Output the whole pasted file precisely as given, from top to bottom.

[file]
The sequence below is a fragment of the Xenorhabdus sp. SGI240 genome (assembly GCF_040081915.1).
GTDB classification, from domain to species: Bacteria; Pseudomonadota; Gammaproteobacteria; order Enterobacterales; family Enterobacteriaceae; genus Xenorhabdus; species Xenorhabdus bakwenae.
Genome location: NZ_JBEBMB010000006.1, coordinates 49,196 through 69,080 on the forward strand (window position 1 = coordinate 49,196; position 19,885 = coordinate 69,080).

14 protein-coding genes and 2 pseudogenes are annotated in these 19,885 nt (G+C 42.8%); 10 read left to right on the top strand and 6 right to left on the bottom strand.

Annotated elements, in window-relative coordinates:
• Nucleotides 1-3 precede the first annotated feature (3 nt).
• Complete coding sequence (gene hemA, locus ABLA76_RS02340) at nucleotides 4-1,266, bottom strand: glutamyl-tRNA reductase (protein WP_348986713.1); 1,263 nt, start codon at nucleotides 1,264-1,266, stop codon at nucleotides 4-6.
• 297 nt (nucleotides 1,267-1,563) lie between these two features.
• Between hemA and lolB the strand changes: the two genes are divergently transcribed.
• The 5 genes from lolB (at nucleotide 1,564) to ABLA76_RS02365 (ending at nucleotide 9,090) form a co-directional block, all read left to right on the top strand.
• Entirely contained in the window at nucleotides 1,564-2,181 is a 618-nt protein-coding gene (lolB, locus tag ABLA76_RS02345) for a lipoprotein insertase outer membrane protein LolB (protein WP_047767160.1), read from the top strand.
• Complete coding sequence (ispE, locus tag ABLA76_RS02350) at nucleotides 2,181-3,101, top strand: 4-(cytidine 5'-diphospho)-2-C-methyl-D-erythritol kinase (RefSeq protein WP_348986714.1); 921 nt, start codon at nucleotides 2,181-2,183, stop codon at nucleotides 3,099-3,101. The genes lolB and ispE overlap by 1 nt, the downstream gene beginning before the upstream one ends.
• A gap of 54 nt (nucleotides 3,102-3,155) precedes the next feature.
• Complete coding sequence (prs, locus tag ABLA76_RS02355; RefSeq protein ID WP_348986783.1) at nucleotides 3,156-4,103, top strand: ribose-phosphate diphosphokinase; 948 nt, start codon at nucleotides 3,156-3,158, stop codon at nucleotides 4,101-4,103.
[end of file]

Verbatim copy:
The sequence below is a fragment of the Xenorhabdus sp. SGI240 genome (assembly GCF_040081915.1).
GTDB classification, from domain to species: Bacteria; Pseudomonadota; Gammaproteobacteria; order Enterobacterales; family Enterobacteriaceae; genus Xenorhabdus; species Xenorhabdus bakwenae.
Genome location: NZ_JBEBMB010000006.1, coordinates 49,196 through 69,080 on the forward strand (window position 1 = coordinate 49,196; position 19,885 = coordinate 69,080).

14 protein-coding genes and 2 pseudogenes are annotated in these 19,885 nt (G+C 42.8%); 10 read left to right on the top strand and 6 right to left on the bottom strand.

Annotated elements, in window-relative coordinates:
• Nucleotides 1-3 precede the first annotated feature (3 nt).
• Complete coding sequence (gene hemA, locus ABLA76_RS02340) at nucleotides 4-1,266, bottom strand: glutamyl-tRNA reductase (protein WP_348986713.1); 1,263 nt, start codon at nucleotides 1,264-1,266, stop codon at nucleotides 4-6.
• 297 nt (nucleotides 1,267-1,563) lie between these two features.
• Between hemA and lolB the strand changes: the two genes are divergently transcribed.
• The 5 genes from lolB (at nucleotide 1,564) to ABLA76_RS02365 (ending at nucleotide 9,090) form a co-directional block, all read left to right on the top strand.
• Entirely contained in the window at nucleotides 1,564-2,181 is a 618-nt protein-coding gene (lolB, locus tag ABLA76_RS02345) for a lipoprotein insertase outer membrane protein LolB (protein WP_047767160.1), read from the top strand.
• Complete coding sequence (ispE, locus tag ABLA76_RS02350) at nucleotides 2,181-3,101, top strand: 4-(cytidine 5'-diphospho)-2-C-methyl-D-erythritol kinase (RefSeq protein WP_348986714.1); 921 nt, start codon at nucleotides 2,181-2,183, stop codon at nucleotides 3,099-3,101. The genes lolB and ispE overlap by 1 nt, the downstream gene beginning before the upstream one ends.
• A gap of 54 nt (nucleotides 3,102-3,155) precedes the next feature.
• Complete coding sequence (prs, locus tag ABLA76_RS02355; RefSeq protein ID WP_348986783.1) at nucleotides 3,156-4,103, top strand: ribose-phosphate diphosphokinase; 948 nt, start codon at nucleotides 3,156-3,158, stop codon at nucleotides 4,101-4,103.